Ten Ways to Control ADHD Symptoms in the New Year

Eileen Bailey Health Guide
  • During the holiday season, many adults begin reflecting the past year. What successes have they had? What strategies worked? What strategies need to be revamped? Have you accomplished all that you set out to do?


    After reflection, we set out to create new goals for the upcoming year. For most of us, there resolutions will be all but forgotten by the end of January (or even by January 2). Instead of creating resolutions, this year may be the year to incorporate some healthy and positive changes into our life.


    The following list gives ten ways you can improve your life and decrease some of they symptoms of adult ADHD.

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    1)      Eat a healthy breakfast. We all have heard that eating a healthy breakfast helps us to focus better throughout the day, but how many of us actually take the time to eat a healthy meal before rushing out the door for work. Think about ways you can incorporate a healthy breakfast into your morning routine. Stock up on yogurt, fruit, and granola bars and other quick but healthy foods.  

    2)      Exercise. Incorporating exercise into our daily routines can help to increase focus and attention. It can help to decrease hyperactivity and depression and anxiety. Even 15-20 minutes of exercise several times per week has been shown to have positive health benefits. Start small with 10 minutes of exercise and work yourself up to a good dose of physical activity. Be sure to speak with your doctor before starting an exercise routine.

    3)      Make sure you have an accurate diagnosis. If your ADHD symptoms seem out of control, request a complete evaluation from your mental health provider. ADHD often comes with other disorders, such as depression or anxiety. Symptoms of these can be interfering with your ability to get ADHD symptoms under control. Making sure you have an accurate diagnosis is the first step to creating an effective treatment plan.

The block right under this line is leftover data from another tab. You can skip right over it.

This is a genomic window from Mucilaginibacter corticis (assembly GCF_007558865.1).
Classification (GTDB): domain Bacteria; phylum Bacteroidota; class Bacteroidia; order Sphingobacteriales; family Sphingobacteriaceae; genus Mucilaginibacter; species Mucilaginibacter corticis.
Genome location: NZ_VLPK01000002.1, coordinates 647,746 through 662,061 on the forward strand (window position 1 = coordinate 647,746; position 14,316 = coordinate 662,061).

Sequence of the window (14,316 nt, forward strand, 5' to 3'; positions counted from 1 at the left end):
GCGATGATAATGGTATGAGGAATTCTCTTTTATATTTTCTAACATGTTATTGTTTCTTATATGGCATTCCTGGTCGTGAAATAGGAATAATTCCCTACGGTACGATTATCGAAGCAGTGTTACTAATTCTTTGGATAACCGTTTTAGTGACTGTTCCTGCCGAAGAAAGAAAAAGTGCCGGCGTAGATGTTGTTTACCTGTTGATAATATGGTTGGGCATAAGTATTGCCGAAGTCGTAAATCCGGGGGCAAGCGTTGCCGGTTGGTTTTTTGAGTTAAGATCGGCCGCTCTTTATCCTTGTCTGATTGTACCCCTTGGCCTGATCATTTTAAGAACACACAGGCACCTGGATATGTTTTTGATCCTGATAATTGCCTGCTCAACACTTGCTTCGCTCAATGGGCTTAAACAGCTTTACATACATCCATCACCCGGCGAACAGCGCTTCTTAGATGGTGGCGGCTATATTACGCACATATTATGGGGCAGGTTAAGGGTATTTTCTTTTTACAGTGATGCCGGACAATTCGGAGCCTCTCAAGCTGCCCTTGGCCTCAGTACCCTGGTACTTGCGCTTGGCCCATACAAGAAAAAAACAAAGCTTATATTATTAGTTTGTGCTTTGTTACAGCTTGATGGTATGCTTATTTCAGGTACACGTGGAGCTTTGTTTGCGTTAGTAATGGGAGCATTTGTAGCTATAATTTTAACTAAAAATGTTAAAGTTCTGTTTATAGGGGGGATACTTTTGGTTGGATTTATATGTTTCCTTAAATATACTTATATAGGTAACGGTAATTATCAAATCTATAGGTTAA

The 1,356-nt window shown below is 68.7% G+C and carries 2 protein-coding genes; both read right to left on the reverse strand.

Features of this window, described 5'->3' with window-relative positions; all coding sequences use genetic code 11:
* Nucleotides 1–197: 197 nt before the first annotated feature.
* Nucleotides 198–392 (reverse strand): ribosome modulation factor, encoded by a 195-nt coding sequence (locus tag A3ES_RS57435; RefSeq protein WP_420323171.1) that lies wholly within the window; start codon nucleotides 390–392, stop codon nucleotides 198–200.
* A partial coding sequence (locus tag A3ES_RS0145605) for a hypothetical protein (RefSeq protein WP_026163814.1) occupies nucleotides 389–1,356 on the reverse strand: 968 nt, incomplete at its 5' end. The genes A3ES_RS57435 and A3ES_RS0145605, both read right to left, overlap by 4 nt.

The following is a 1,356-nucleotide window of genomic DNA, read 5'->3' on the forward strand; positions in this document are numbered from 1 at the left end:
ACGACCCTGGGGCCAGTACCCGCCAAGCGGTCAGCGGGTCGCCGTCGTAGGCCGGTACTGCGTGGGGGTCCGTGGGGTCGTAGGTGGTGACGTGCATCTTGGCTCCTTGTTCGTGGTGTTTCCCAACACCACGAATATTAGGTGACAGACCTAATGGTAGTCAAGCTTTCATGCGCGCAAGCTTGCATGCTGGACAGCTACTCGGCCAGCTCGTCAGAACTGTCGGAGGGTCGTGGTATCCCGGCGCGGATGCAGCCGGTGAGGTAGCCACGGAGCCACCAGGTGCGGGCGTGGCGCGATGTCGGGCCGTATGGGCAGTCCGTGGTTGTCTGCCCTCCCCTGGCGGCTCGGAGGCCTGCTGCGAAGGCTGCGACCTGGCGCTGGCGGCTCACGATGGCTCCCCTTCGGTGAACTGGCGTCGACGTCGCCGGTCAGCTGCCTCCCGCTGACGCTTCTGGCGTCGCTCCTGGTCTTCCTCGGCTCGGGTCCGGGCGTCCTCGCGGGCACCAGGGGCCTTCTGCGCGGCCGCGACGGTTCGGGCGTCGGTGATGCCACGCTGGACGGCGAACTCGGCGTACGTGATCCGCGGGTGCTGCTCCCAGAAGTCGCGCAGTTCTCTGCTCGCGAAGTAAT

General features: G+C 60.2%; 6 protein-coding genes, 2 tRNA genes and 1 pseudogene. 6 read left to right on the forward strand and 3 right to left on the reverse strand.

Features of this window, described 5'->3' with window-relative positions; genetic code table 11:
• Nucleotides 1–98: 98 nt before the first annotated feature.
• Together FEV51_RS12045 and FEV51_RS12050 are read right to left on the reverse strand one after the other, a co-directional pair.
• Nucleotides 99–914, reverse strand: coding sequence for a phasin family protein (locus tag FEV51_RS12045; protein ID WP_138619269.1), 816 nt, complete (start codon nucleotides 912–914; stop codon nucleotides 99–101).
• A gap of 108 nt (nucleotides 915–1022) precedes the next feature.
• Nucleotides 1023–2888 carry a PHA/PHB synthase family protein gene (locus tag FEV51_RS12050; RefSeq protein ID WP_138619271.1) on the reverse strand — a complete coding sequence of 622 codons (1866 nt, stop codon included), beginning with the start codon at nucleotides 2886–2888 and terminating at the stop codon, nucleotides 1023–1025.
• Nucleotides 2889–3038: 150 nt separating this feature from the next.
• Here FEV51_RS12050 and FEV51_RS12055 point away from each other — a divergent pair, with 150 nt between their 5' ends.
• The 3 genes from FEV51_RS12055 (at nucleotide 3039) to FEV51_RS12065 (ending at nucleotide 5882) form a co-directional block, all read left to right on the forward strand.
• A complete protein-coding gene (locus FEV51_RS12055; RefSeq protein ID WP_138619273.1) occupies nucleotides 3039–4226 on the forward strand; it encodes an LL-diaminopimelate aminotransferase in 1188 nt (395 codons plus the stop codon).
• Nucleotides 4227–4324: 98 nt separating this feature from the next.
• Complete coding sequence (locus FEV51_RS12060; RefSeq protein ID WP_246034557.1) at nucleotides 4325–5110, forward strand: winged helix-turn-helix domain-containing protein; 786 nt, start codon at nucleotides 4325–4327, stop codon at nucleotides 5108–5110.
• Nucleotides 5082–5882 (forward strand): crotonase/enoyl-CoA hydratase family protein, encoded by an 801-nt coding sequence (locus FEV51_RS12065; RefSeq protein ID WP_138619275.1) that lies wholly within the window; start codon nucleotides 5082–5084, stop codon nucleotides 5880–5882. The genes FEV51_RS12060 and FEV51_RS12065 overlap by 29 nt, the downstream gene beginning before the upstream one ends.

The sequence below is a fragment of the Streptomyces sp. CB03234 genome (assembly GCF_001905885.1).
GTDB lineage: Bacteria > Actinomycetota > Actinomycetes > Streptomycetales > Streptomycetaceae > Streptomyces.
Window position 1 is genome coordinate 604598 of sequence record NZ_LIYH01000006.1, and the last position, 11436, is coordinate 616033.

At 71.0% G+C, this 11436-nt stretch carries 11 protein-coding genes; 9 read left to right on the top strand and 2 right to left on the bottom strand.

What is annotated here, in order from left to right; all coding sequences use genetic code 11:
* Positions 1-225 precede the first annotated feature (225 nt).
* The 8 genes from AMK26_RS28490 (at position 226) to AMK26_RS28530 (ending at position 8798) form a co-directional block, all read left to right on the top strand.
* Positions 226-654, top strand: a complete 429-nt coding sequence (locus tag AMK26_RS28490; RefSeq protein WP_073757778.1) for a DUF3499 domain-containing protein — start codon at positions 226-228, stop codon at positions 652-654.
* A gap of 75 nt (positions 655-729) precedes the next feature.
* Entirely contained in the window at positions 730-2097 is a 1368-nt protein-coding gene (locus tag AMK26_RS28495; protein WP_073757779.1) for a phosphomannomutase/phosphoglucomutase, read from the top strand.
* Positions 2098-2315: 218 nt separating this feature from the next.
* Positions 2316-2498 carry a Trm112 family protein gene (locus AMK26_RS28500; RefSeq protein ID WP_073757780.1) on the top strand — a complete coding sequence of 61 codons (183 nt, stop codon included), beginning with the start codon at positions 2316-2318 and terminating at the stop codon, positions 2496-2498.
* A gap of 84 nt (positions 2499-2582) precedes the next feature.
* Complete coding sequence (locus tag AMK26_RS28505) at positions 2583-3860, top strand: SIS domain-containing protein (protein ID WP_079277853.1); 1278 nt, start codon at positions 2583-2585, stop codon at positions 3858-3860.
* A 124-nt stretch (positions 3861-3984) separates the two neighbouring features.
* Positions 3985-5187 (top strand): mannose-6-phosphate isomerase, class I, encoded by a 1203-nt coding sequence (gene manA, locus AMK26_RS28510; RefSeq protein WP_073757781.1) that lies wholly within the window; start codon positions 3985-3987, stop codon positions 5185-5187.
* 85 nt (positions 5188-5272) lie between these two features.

4)      Monitor your treatment. Keeping track of your treatment, your diet and your exercise as well as your ADHD symptoms can help you determine what is working and what isn't. Creating a chart to help monitor symptoms and treatment is a great way to share information with your doctor. Together you can decide if your treatment is working and what, if anything, should be changed.

    5)      Create to-do lists. Spend five to ten minutes each evening making a list of what you want to accomplish the following day. This is a great way to stay on track and keep focused on your goals.

    6)      Avoid perfectionism. So many times adults with ADHD will not want to let go of a task because it is just not good enough. Perfectionism can lead to procrastination. Although it is admirable to want your tasks to be the best possible, if perfectionism is holding you back, you may want to ease up on your standards. You may want to set time limits and decide something is good enough at the end of the time period.

    7)      Set goals. Knowing what you want to accomplish is not the same as setting goals, writing down your goals and creating a plan of action. Give yourself daily or weekly goals. Longer goals tend to get lost in the shuffle of daily life. Focus on short term goals.

  • 8)      Know your limits. Make changes in how you manage personal interactions. Understand your limits. For example, if you find yourself drifting off during a conversations, stop and ask the other person if you can take a short break and resume the conversation later. That way, you can come back when you are more able to focus and give the conversation the attention it deserves.

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    9)      Break projects down into steps. Anytime you have a task to complete, take a few minutes to break it down into manageable steps. It may be as simple as cleaning the house or it could be a long-term project at work. No matter what it is, projects are always more manageable if you take them one step at a time.

    10)  Create routines in your daily life. When each day is a jumbled mess of running from one task to another, take the time to create routines. Knowing what you should be doing at a particular time can help you stay organized and focused. For example, instead of stopping to answer the phone or emails throughout the day, set aside a specific time each day to respond to others. This can help free your time for other tasks.


    As always, choose one or two of the suggestions to work on at a time. Trying to improve many areas of your life simultaneously can become overwhelming.


Published On: December 29, 2009